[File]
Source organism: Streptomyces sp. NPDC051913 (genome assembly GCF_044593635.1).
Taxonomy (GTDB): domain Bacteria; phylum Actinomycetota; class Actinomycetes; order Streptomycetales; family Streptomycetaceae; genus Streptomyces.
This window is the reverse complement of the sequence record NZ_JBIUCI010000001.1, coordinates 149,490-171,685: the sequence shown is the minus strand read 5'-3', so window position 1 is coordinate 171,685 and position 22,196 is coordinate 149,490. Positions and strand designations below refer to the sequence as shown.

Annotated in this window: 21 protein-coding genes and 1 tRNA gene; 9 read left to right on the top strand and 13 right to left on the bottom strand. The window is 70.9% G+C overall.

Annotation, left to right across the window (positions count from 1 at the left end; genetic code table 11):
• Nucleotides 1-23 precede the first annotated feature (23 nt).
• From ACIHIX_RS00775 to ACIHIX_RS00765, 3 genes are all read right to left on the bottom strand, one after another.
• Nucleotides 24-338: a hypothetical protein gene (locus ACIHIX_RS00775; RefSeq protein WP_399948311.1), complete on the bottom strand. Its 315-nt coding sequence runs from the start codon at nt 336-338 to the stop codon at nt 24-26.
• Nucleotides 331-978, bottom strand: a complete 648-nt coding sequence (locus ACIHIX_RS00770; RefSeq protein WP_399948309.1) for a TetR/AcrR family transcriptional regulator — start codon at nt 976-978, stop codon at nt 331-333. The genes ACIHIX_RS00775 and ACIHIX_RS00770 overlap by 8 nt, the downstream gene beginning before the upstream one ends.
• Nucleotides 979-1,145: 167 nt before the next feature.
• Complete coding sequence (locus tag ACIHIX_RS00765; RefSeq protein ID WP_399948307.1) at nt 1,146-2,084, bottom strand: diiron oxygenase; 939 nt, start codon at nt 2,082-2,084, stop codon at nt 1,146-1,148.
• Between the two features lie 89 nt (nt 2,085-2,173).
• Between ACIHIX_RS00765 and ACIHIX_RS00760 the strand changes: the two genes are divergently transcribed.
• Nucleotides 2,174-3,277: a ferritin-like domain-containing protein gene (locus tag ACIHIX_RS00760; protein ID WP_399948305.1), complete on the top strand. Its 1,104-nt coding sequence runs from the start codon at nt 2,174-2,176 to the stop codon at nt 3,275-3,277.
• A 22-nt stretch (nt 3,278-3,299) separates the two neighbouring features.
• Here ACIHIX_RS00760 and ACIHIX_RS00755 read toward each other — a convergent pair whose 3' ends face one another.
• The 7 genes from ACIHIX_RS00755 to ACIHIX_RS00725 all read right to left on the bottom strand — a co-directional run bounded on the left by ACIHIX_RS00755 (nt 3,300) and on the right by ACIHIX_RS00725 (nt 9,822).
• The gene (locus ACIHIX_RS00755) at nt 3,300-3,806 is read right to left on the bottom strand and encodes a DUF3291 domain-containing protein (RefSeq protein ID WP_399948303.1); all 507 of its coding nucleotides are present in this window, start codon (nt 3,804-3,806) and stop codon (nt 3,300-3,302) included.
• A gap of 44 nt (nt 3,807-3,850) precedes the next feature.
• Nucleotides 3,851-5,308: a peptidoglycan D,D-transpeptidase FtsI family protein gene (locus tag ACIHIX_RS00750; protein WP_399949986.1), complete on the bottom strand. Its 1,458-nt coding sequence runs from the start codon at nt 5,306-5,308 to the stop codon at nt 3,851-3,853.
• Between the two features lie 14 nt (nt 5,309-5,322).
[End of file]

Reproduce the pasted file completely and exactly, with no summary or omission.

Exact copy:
Source organism: Streptomyces sp. NPDC051913 (genome assembly GCF_044593635.1).
Taxonomy (GTDB): domain Bacteria; phylum Actinomycetota; class Actinomycetes; order Streptomycetales; family Streptomycetaceae; genus Streptomyces.
This window is the reverse complement of the sequence record NZ_JBIUCI010000001.1, coordinates 149,490-171,685: the sequence shown is the minus strand read 5'-3', so window position 1 is coordinate 171,685 and position 22,196 is coordinate 149,490. Positions and strand designations below refer to the sequence as shown.

Annotated in this window: 21 protein-coding genes and 1 tRNA gene; 9 read left to right on the top strand and 13 right to left on the bottom strand. The window is 70.9% G+C overall.

Annotation, left to right across the window (positions count from 1 at the left end; genetic code table 11):
• Nucleotides 1-23 precede the first annotated feature (23 nt).
• From ACIHIX_RS00775 to ACIHIX_RS00765, 3 genes are all read right to left on the bottom strand, one after another.
• Nucleotides 24-338: a hypothetical protein gene (locus ACIHIX_RS00775; RefSeq protein WP_399948311.1), complete on the bottom strand. Its 315-nt coding sequence runs from the start codon at nt 336-338 to the stop codon at nt 24-26.
• Nucleotides 331-978, bottom strand: a complete 648-nt coding sequence (locus ACIHIX_RS00770; RefSeq protein WP_399948309.1) for a TetR/AcrR family transcriptional regulator — start codon at nt 976-978, stop codon at nt 331-333. The genes ACIHIX_RS00775 and ACIHIX_RS00770 overlap by 8 nt, the downstream gene beginning before the upstream one ends.
• Nucleotides 979-1,145: 167 nt before the next feature.
• Complete coding sequence (locus tag ACIHIX_RS00765; RefSeq protein ID WP_399948307.1) at nt 1,146-2,084, bottom strand: diiron oxygenase; 939 nt, start codon at nt 2,082-2,084, stop codon at nt 1,146-1,148.
• Between the two features lie 89 nt (nt 2,085-2,173).
• Between ACIHIX_RS00765 and ACIHIX_RS00760 the strand changes: the two genes are divergently transcribed.
• Nucleotides 2,174-3,277: a ferritin-like domain-containing protein gene (locus tag ACIHIX_RS00760; protein ID WP_399948305.1), complete on the top strand. Its 1,104-nt coding sequence runs from the start codon at nt 2,174-2,176 to the stop codon at nt 3,275-3,277.
• A 22-nt stretch (nt 3,278-3,299) separates the two neighbouring features.
• Here ACIHIX_RS00760 and ACIHIX_RS00755 read toward each other — a convergent pair whose 3' ends face one another.
• The 7 genes from ACIHIX_RS00755 to ACIHIX_RS00725 all read right to left on the bottom strand — a co-directional run bounded on the left by ACIHIX_RS00755 (nt 3,300) and on the right by ACIHIX_RS00725 (nt 9,822).
• The gene (locus ACIHIX_RS00755) at nt 3,300-3,806 is read right to left on the bottom strand and encodes a DUF3291 domain-containing protein (RefSeq protein ID WP_399948303.1); all 507 of its coding nucleotides are present in this window, start codon (nt 3,804-3,806) and stop codon (nt 3,300-3,302) included.
• A gap of 44 nt (nt 3,807-3,850) precedes the next feature.
• Nucleotides 3,851-5,308: a peptidoglycan D,D-transpeptidase FtsI family protein gene (locus tag ACIHIX_RS00750; protein WP_399949986.1), complete on the bottom strand. Its 1,458-nt coding sequence runs from the start codon at nt 5,306-5,308 to the stop codon at nt 3,851-3,853.
• Between the two features lie 14 nt (nt 5,309-5,322).